The swearing-in ceremony for Theodore Roosevelt’s second inauguration took place March 4, 1905 on the East Portico of the U.S. Capitol. It was a sunny but exceptionally blustery day, with strong northwest winds whipping throughout the ceremony and the three-and-a-half hour parade that followed down Pennsylvania Avenue.
Coat tails, capes, flags and banners were in constant motion. TR’s address lasted about six minutes but few heard the entirety, as the blowing gale casually tossed his words in every direction. Flapping along with every other fabric that day was this “Roosevelt/Fairbanks/1905” ribbon and its accompanying inaugural souvenir button, probably sold by a street vendor. Both the artist and button-making company remain unknown to this day.
By now, we’re used to seeing the donkey and elephant as the respective political symbols of the Democrat and Republican parties. Renowned political cartoonist Thomas Nast generally is credited with being the first to make this link in his 1870s cartoons. This 1905 inaugural souvenir button stands out because it appears to represent the first time both symbols, in cartoon form, appear on a single political device designed to be worn.
Both symbols saw increasing use as party mascots in cartoons and on paper items in the 1880s; however, their use on objects to be worn evolved much more slowly. The earliest elephant I’m aware of appears on this 1888 Benjamin Harrison “Reception Committee” ribbon badge. The first I’ve seen to combine donkey and elephant is this embossed brass stickpin for McKinley, from either his 1896 or 1900 campaign, showing a realistic, non-cartoon, elephant with “G.O.P.” on its side and its trunk around the mid-section of a limp, dangling donkey.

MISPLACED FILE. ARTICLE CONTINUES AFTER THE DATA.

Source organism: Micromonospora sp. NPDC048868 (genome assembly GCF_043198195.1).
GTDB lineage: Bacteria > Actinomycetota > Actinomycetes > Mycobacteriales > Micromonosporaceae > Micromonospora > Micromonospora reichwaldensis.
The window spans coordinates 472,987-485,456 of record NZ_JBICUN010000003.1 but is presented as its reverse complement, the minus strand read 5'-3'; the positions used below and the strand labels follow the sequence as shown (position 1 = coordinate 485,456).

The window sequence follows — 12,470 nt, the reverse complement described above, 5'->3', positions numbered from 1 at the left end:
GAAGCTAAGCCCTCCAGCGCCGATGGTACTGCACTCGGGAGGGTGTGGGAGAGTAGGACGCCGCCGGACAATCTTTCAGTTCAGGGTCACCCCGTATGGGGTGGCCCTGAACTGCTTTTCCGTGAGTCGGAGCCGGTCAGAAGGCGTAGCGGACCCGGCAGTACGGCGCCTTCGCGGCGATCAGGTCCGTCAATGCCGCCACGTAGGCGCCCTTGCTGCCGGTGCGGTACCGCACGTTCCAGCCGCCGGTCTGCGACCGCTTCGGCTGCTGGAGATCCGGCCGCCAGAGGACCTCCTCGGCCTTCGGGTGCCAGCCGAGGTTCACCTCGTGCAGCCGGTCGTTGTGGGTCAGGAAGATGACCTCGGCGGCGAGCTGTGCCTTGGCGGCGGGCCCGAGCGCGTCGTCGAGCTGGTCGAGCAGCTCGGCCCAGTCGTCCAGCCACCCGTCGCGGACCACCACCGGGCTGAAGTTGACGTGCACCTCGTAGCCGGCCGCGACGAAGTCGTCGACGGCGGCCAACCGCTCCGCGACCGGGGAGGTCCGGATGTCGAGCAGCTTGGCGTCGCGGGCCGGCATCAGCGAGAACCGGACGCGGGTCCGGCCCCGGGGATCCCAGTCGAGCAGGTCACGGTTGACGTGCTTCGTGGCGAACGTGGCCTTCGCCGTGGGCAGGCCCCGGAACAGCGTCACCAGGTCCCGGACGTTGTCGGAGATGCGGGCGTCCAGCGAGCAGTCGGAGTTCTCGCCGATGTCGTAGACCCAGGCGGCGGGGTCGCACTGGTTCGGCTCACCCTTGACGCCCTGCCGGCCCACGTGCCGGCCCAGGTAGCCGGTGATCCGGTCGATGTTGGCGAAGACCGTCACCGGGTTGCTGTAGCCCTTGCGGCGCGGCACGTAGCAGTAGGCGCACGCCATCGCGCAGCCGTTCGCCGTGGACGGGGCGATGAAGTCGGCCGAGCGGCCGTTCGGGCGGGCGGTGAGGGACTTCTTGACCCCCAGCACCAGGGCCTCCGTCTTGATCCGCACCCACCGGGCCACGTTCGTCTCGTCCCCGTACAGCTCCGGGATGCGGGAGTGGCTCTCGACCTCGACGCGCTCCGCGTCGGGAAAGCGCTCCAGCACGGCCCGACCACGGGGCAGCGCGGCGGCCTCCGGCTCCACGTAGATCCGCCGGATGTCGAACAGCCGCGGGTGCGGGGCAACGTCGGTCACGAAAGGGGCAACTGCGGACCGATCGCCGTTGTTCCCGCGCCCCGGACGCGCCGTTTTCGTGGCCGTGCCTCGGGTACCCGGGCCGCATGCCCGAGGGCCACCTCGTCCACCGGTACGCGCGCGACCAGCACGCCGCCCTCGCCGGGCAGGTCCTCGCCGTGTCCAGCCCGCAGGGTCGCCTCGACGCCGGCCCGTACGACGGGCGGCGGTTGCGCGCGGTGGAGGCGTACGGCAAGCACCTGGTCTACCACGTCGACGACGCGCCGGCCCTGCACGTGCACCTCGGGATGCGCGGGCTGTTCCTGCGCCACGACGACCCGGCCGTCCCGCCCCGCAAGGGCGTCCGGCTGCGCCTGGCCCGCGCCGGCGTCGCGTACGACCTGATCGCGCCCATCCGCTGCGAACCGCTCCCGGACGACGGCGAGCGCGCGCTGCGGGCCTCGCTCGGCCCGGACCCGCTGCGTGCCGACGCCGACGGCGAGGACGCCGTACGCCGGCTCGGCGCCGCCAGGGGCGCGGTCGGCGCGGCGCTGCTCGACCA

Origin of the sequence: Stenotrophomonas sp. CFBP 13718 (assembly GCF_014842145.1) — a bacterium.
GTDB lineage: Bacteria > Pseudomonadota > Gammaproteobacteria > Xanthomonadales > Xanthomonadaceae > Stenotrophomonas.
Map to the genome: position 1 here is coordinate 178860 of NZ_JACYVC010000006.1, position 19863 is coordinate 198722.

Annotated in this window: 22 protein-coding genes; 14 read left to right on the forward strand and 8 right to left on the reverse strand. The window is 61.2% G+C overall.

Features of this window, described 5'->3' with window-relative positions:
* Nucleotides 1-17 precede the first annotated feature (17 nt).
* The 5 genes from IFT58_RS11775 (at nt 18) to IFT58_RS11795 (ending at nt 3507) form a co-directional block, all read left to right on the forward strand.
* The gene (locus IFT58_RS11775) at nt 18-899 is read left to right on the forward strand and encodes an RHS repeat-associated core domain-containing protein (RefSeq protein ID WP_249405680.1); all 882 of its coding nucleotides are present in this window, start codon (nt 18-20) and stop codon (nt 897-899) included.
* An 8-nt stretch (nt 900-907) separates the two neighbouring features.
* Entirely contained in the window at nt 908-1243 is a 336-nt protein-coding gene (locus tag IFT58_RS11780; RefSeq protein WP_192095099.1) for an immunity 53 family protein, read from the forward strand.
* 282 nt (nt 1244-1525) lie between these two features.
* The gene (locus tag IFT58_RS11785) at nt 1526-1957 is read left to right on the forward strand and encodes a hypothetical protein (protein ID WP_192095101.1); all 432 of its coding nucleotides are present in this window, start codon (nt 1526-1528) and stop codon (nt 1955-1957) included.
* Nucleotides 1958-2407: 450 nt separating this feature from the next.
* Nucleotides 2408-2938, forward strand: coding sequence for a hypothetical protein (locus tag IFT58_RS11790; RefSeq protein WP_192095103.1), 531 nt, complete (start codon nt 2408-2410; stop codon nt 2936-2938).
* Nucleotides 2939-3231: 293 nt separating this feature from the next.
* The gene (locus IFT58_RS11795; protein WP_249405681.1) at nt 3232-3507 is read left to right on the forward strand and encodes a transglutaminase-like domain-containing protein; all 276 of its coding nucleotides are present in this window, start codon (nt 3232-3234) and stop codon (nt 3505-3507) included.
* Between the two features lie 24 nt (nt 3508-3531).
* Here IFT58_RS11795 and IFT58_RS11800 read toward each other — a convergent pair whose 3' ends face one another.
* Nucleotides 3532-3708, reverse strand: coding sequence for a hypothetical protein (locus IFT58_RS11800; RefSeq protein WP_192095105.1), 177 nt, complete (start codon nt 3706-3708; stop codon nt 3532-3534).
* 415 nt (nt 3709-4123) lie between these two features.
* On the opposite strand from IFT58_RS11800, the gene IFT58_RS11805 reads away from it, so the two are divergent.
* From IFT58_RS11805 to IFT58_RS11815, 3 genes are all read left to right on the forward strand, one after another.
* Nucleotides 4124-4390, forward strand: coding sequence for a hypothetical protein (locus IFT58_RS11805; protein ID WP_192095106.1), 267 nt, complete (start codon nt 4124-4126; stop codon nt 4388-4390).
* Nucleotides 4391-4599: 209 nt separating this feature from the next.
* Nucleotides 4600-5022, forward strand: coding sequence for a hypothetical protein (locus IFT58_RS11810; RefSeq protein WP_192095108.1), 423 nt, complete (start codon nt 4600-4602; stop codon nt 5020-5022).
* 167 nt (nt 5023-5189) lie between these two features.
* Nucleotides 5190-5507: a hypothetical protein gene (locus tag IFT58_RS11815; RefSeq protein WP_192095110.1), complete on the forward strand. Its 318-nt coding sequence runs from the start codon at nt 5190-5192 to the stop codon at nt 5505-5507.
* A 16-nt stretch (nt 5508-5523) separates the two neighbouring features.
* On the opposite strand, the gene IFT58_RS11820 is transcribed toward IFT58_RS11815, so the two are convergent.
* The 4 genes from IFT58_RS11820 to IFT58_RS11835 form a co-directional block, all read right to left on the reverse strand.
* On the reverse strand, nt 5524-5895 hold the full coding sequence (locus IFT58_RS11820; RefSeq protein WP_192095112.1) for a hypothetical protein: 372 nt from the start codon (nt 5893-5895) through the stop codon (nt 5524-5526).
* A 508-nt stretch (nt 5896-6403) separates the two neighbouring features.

While the pin-back button, invented in 1896 by Whitehead & Hoag of Newark, NJ, became commonplace in politics from 1896 on, I believe this 1905 cartoon of the victorious, dancing elephant dangling by the tail his diminutive, defeated, and dead donkey opponent is the first to display both symbols on a single pin-back button.